Toru Hashimoto, the former mayor of Osaka, also has burakumin heritage. | Ogiyoshisan, CC BY 3.0, via Wikimedia Commons

As Japan began to industrialise, the burakumin became part of the new workforce. At the heart of industrialisation was coal production, which went from a million tons a year in 1883 to 31 m tons a year in 1919. The biggest mines were at Miike and Aso, both in Kyushu. The government sent burakumin, prisoners, debtors, and Koreans into the mines. Living conditions were awful. Crew bosses were usually underworld thugs, often fellow burakumin, who were thought necessary to keep ne’er-do-well miners in check.

In the years following the end of World War One, burakumin began to organise for an end to discrimination and true equality. The movement for equal rights divided into two camps. On one side was the ‘assimilation’ (同和, dōwa) movement, which wanted to see improvements in living standards in burakumin communities and integration with mainstream Japanese society. On the other was the more radical ‘levellers’ (水平社, suiheisha) movement, which sought to confront and challenge those who discriminated against burakumin. The Suiheisha – Levellers’ Association – was founded in 1922.

Socialism and communism were rising forces in the interwar years, and many burakumin threw in their lot with their fellow workers. Kitaharu Taisaku became notorious after trying to present the emperor with a petition protesting against discrimination against the burakumin. But as the conflict between organised labour and the bosses grew sharper, other burakumin crossed the tracks. Some found work as strike breakers, others worked in prostitution and gambling for the yakuza. When the militarists came to power in 1936, some burakumin entrepreneurs got rich supplying leather boots to the army.

Thanks to urban development and policies designed to raise living standards, burakumin villages had ceased to exist in many parts of the country by the 1960s. But in Kansai, many burakumin still lived in slums and suffered the attendant blights of illiteracy, lower educational achievement, and lower economic status.

A government survey conducted in 1965 found that 70% of people thought that burakumin were of a different race than other Japanese people. With discrimination so widespread, it’s hardly surprising that burakumin were insular. In 1967, a survey found that 90% of them still married other burakumin.

Starting in the 1980s, the government made concerted efforts to address the material deprivation and marginalisation suffered by burakumin communities. Still, discrimination persists up to the present. In Kansai, people often associate burakumin with squalor, unemployment and criminality. This may be because burakumin account for about 70% of the members of the Kobe-based Yamaguchi-gumi, the biggest yakuza syndicate in Japan.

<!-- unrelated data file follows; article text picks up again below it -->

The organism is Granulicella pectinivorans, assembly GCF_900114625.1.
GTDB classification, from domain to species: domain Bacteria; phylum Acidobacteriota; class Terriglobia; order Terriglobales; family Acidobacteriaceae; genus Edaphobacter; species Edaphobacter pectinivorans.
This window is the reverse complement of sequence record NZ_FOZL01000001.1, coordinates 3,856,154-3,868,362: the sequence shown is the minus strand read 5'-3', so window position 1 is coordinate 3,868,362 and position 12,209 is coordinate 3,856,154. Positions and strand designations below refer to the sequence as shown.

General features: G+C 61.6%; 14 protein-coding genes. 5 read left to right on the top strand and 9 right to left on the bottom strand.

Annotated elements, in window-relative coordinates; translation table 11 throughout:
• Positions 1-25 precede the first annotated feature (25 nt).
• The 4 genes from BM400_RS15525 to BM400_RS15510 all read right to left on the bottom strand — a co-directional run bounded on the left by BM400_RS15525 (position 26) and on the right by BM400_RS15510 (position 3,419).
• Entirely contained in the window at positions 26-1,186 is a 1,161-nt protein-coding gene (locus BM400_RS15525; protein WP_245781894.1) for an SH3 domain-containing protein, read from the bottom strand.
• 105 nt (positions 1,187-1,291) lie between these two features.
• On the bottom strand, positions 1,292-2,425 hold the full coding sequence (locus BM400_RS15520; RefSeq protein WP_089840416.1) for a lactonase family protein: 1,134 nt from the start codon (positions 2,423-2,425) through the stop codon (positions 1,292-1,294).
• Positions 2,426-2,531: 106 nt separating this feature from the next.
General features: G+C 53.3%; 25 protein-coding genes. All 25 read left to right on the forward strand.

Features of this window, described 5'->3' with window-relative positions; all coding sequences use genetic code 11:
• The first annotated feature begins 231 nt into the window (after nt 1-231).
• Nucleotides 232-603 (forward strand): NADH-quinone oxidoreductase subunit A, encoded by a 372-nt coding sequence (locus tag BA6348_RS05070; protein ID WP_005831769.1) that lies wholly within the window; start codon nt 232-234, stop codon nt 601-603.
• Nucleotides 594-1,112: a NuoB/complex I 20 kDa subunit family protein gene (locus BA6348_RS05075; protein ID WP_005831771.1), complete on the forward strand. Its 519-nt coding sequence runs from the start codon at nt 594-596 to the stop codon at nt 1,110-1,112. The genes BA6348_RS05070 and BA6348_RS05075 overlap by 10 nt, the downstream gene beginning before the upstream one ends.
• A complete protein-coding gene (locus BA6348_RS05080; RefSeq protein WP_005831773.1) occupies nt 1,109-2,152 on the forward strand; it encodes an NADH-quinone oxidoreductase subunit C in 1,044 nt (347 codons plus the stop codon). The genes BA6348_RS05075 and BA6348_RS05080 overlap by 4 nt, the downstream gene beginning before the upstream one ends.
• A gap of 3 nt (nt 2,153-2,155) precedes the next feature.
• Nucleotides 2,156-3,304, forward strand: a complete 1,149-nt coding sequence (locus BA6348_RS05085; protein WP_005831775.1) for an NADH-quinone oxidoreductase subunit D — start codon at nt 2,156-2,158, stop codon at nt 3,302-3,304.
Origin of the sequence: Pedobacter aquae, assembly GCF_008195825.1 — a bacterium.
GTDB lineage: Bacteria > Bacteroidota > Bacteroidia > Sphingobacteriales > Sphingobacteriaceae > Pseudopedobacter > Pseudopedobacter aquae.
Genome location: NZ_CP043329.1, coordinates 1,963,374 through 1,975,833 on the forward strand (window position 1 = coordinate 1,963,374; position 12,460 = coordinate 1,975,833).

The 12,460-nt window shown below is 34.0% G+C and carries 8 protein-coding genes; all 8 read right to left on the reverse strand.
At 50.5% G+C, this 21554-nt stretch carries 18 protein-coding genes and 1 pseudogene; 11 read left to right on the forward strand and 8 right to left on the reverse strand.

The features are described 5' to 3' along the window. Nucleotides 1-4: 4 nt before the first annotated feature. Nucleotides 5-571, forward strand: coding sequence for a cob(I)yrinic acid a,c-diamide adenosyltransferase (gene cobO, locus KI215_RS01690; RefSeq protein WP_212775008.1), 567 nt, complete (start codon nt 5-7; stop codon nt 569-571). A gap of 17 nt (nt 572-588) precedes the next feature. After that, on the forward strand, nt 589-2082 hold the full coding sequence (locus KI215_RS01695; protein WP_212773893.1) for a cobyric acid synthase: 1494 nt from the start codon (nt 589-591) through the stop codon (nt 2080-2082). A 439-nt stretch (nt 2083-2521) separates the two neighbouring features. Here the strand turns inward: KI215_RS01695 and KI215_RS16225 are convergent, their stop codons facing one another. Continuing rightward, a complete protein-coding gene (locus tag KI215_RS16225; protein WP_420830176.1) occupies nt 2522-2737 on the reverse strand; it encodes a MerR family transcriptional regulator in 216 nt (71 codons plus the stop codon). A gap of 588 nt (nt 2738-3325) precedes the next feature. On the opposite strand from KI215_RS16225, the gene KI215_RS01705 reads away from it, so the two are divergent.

Today, there are some two million burakumin, living in approximately 5000 settlements. Most are located in western Japan, particularly around Kyoto and the Inland Sea, and three-quarters of them are in rural areas.


Outside the Kansai region, many people are often not even aware of burakumin, and those that are usually think of them as part of feudal history. Due to the taboo nature of the topic, burakumin issues are rarely covered by the media, and people from Kanto are often shocked to discover that there is a Buraku Liberation League.

Prejudice against burakumin is certainly less rife in eastern Japan. According to a survey conducted by the Tokyo Metropolitan Government in 2003, 76% of Tokyo residents would not change their view of a close neighbour if they discovered that they were burakumin.

Encouraged by activist groups like the Buraku Liberation League, young people of burakumin heritage have become more vocal in organizing and protesting against discrimination since the 1980s. Burakumin still encounter prejudice in some quarters when looking for work, and old-fashioned parents might object if they find out that their son or daughter’s partner is from a burakumin community. Nonetheless, the fact that, these days, between 60 and 80% of burakumin marry non-burakumin, is evidence that the movement for equality and integration has been largely successful.


  • "Peasants, Rebels, Women and Outcastes: the Underside of Modern Japan," Mikiso Hane, Rowman and Littlefield 2003
  • "Burakumin," Wikipedia.

By - George Lloyd.